The potential of the model is not fully utilised
The results from the survey indicate that there are many unused tools available at local level, such as rights and institutions derived from collective agreements and the Working Environment Act. Three out of ten union representatives did not use the tools they were given to participate in cooperation at local level. These tools might be important to ensure workers’ participation and influence in challenging situations, as in downsizing or restructuring processes.
The results also indicate that institutions established by agreements, such as works councils, are less widespread than institutions established by law. Companies with more than 100 employees are obliged by collective agreements to have a works council. However, according to the union representatives surveyed, only 37% of these companies actually have one.
The research indicates that many union representatives would like more training and discussion around central issues of cooperation, such as wages and working hours. This is particularly so for union representatives in the retail trade and in hotels and restaurants. The union representatives also report that employers could need significantly more training than they do. This view is shared by the interviewed employers.
Union representatives need assistance to perform their tasks and develop competence in trade union work, especially as many union representatives in the survey are new to their role. There are differences between sectors in how good the employers are at facilitating trade union work. Over half of the union representatives within industry say that their company facilitates trade union work. The corresponding share in the retail sector is only 20%.
Robust relationships important in times of crisis
In workplaces where there are regular meetings between union representatives and managers, both parties say that this is important in order to build trust. Even though the two parties might not have any major issues or conflicts to discuss in day-to-day working life, the two parties should meet to exchange information. This could contribute to a more robust relationship, which helps when the two sides face with challenging situations.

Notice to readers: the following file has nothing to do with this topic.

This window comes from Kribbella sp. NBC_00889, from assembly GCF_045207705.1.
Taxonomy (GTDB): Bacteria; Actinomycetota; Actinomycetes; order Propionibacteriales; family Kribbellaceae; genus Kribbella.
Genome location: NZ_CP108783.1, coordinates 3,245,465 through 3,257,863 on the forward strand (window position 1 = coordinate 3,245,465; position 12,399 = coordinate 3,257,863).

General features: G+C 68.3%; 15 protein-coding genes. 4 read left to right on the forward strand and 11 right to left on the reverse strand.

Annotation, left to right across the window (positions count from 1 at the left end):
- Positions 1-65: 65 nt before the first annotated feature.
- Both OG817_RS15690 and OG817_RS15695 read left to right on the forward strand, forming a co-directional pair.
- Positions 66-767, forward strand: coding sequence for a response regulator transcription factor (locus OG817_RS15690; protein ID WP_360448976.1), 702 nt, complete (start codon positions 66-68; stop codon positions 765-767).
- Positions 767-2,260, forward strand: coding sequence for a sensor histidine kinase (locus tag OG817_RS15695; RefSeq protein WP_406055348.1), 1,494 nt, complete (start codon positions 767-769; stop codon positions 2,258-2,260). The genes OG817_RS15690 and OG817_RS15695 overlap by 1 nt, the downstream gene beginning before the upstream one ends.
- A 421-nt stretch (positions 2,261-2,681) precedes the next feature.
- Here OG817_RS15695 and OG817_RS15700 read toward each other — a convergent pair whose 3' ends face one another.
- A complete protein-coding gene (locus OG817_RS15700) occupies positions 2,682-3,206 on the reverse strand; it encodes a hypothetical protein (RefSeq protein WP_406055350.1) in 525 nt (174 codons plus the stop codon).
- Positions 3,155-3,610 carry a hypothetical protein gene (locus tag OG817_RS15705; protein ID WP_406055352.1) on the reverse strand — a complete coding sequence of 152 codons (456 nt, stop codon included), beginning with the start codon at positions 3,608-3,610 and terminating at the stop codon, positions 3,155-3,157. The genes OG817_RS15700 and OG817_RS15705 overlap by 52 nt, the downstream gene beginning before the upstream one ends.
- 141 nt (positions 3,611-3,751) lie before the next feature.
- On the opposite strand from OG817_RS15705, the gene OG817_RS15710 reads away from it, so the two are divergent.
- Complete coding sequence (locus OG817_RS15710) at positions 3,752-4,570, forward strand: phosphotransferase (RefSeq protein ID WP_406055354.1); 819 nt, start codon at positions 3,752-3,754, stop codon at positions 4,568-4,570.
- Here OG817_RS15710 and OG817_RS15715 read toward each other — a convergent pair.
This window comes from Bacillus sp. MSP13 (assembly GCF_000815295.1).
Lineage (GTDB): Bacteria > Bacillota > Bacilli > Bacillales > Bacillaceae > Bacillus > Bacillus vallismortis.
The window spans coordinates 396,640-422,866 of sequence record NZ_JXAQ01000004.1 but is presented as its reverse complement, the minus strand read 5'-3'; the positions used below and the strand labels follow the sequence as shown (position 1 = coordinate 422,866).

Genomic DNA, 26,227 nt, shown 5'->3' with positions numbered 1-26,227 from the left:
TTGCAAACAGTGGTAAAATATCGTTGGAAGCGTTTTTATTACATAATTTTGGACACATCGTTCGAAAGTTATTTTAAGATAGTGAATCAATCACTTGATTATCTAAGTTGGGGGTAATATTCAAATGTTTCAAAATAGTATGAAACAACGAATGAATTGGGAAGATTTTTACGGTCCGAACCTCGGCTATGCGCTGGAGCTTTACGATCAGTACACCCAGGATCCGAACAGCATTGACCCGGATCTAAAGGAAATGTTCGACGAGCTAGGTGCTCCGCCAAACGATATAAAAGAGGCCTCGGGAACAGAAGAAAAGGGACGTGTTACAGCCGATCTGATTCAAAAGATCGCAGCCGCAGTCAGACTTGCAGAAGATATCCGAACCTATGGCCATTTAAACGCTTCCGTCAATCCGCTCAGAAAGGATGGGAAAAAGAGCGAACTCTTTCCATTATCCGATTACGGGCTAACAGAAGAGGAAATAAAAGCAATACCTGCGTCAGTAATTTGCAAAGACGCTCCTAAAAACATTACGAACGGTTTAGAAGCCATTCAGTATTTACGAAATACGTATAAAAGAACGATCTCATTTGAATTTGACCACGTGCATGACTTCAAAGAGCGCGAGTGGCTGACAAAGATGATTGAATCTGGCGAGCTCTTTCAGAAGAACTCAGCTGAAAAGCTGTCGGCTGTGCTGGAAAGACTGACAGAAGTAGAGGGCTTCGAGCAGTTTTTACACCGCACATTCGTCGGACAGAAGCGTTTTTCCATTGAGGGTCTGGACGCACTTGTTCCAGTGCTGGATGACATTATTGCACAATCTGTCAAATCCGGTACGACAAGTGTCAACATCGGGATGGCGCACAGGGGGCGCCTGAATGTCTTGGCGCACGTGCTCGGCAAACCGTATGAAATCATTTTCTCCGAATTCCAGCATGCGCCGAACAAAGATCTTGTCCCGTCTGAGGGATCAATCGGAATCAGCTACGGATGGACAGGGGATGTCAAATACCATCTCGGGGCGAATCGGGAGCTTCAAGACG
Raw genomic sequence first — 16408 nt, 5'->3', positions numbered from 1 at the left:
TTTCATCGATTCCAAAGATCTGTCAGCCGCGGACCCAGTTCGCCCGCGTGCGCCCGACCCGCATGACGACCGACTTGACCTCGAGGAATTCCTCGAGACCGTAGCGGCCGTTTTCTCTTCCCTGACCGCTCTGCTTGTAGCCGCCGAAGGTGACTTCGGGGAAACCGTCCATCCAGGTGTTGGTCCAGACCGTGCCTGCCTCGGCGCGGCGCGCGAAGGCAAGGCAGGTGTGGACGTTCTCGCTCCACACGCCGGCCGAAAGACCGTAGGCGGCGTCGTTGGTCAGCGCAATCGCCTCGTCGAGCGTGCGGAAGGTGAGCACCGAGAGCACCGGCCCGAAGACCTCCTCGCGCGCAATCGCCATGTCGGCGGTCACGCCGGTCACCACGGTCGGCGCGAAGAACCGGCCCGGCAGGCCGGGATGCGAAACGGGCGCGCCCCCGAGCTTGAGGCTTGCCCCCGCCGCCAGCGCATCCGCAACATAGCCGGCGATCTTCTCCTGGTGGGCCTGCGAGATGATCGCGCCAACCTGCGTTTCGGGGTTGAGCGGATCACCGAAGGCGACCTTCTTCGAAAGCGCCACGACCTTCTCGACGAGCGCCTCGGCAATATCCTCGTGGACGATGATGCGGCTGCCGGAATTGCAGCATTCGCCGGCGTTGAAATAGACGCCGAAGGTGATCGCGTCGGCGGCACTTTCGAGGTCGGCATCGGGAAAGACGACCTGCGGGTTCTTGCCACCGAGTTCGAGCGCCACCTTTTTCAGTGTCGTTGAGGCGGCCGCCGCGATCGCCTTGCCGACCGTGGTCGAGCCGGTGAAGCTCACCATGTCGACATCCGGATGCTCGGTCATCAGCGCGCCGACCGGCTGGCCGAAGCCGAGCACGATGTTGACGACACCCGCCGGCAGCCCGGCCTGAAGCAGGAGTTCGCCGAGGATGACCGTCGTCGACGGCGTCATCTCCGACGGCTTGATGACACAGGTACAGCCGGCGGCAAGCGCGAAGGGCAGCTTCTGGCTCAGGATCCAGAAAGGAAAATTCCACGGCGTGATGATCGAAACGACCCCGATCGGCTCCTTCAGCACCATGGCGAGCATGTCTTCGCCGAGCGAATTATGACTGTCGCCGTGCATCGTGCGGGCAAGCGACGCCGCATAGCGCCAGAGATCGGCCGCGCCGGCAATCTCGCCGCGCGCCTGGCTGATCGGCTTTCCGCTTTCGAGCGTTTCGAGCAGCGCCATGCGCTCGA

The absence of formal meetings does not necessarily mean that the relationship between employers and employees is poor. An important aspect of the Norwegian working life model is informal cooperation and trust between the social partners. More than half of the union representatives surveyed said they have informal meetings with the employers every month, or more. The researchers indicate that the cooperation between the union representatives and the employers might be revived in times of crisis, but this depends on several factors and is not certain.
The Fafo report is an important contribution to the literature on the Nordic model. It explores how the collaboration between union representatives and managers plays out at the workplace, and sheds new light on the Nordic model at micro-level. The main findings are that the scope of cooperation between the social partners at company level varies and that many tools in the collective agreements (and in the law) are available to the social partners at local level but are not used. In times of crisis, it is important that both parties understand how to use these tools in order to cope better with any challenges.